'Blue Velvet'? But all he'll say is: 'Very good.' So, does that mean
warmish? 'Yes, that's very good.' But you've nothing to add to that? 'No.'
Back to split personalities. There's an old proverb about how the devil
enters the world through a mirror... (Lynch looks blank.) In 'Twin Peaks'
death is literally through the looking-glass, where people talk backwards.
All your films deal with the duality of good and evil, often fought out
internally. The Mystery Man in 'Lost Highway' seems, like Frank Booth in
'Blue Velvet', a straightforward embodiment of evil, the dark side. (Lynch
cocks his head like a bird to indicate 'cold'.) Um. Or is he a Creature
From The Id, summoned up from Bill Pullman's subconscious? (Lynch nods at
last.) Is that warm? 'Yeah.'
One bit I really liked was where Getty transforms back into Pullman, when
they're making love in front of the car headlights in a bright white light,
like at the end of 'Fire Walk With Me' where the angel descends. So is this
a kind of angelic visitation? (He's nodding, saying uh-huh, but as if he's
expecting more.) So I don't know where that goes exactly... (Lynch laughs,
and doesn't help out.)
You've said before you believe in reincarnation. Is it anything to do with
Karrna, the wheel of life, with rebirth? 'It could be.' Then, evasively:
'You know there's, ah, all sorts of symbols of beautiful transformations,
like the cocoon into the butterfly. So it makes you wonder, you know, what
is this transformation we're going through?'
Lynch is trying to stray off the subject, which means I'm onto something.
So there is life after death? 'Aaah, I think so. I think it's a continuum.'
So what's it like? (Laughter.) Not a room with red curtains and people
talking backwards, then? 'That would be kinda beautiful to me.'
But the black, depressing thing about 'Lost Highway' is that Bill Pullman
can never die. He's trapped in this time loop, doomed to repeat his murders
and mistakes for ever and ever. 'Well, maybe not forever and ever, but you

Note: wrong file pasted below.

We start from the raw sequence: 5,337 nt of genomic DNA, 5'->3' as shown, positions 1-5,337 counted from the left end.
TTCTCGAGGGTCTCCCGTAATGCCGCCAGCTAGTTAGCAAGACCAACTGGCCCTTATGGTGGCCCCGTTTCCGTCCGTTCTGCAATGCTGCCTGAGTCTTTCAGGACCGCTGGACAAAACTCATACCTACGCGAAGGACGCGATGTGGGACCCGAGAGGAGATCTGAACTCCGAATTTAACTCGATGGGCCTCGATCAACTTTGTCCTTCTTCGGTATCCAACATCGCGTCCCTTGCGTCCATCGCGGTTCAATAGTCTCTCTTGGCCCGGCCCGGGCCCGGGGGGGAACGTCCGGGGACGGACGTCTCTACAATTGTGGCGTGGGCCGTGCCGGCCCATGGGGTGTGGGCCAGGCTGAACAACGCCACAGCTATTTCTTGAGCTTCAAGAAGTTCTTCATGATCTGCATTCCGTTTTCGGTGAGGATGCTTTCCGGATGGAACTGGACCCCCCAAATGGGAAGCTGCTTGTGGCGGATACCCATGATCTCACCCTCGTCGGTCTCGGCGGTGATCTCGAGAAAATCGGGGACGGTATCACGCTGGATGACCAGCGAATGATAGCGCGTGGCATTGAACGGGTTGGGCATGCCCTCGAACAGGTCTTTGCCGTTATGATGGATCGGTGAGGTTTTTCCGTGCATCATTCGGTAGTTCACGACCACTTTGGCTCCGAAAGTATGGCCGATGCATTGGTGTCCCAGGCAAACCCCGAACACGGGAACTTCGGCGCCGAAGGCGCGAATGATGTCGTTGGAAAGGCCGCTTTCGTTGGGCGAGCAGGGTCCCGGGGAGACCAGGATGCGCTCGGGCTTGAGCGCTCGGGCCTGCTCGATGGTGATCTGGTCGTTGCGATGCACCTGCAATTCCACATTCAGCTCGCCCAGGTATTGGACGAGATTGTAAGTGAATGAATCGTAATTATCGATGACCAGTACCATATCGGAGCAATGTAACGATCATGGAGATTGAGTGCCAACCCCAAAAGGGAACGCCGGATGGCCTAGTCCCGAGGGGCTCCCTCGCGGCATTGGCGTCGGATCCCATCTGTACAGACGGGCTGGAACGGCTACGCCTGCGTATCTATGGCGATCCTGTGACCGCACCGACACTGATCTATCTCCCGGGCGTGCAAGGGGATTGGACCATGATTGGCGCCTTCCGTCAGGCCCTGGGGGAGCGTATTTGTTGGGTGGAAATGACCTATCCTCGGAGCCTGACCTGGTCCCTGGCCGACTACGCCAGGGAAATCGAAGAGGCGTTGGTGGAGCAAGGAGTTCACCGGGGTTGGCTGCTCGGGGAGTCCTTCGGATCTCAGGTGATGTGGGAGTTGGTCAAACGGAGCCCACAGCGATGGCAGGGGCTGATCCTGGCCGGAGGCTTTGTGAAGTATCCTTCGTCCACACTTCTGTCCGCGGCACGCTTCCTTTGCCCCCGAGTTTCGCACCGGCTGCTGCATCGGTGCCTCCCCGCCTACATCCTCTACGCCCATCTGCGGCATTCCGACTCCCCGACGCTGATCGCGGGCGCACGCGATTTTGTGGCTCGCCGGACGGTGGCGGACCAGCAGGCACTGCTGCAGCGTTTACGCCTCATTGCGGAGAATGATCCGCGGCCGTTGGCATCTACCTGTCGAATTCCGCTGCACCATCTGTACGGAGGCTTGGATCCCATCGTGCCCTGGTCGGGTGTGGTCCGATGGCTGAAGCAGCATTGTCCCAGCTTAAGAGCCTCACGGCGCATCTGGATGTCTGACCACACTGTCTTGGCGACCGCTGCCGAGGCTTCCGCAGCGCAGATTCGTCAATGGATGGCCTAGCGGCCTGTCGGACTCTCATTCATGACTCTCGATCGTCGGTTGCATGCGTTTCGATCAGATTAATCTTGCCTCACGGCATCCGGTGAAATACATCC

can see how it would be a struggle. Yeah, that's it.' (Lynch looks uneasy.
He's given away too much!)
So it is that Buddhist notion of reincarnation, that you can only get off
the wheel to Nirvana after thousands of years? 'Exactly.' So there is
light? Pullman could be released if the film carried on? 'Oh yeah. Sure.
It's a fragment of the story. It's not so much a circle as like a spiral
that comes around, the next loop a little bit higher than the one that
So there you have it. Or not, depending on which particular red herring
you're inclined to fish from what Lynch thinks of as the 'ocean of ideas'.
But hey! There's a million stories in the naked city that is David Lynch's
mind; it may be even he doesn't know which is the true one. When he paints,
apparently, he paints with his eyes closed...
But I still have to pin Lynch down on a couple of things that make people
doubt his motives. What about including Richard Pryor, the great comedian
currently laid low with muscular sclerosis, in his gallery of grotesques as
a wheel-chair-bound garage-owner? For the first and only time, Lynch gets
quite narked. 'Now why should I want to make fun of Richard Pryor? And why
shouldn't he be in the film? Richard Pryor is a great guy. He's in a
wheelchair, and he can't play a huge role, but I really wanted to work with
him. I saw him in a show, and I fell in love with him. He was just talking
about himself and his life, and I said I really wanted to work with this
guy. He did the scripted scenes, and then I put him on the phone in the
office of the garage, introduced a mental concept, and let him go for nine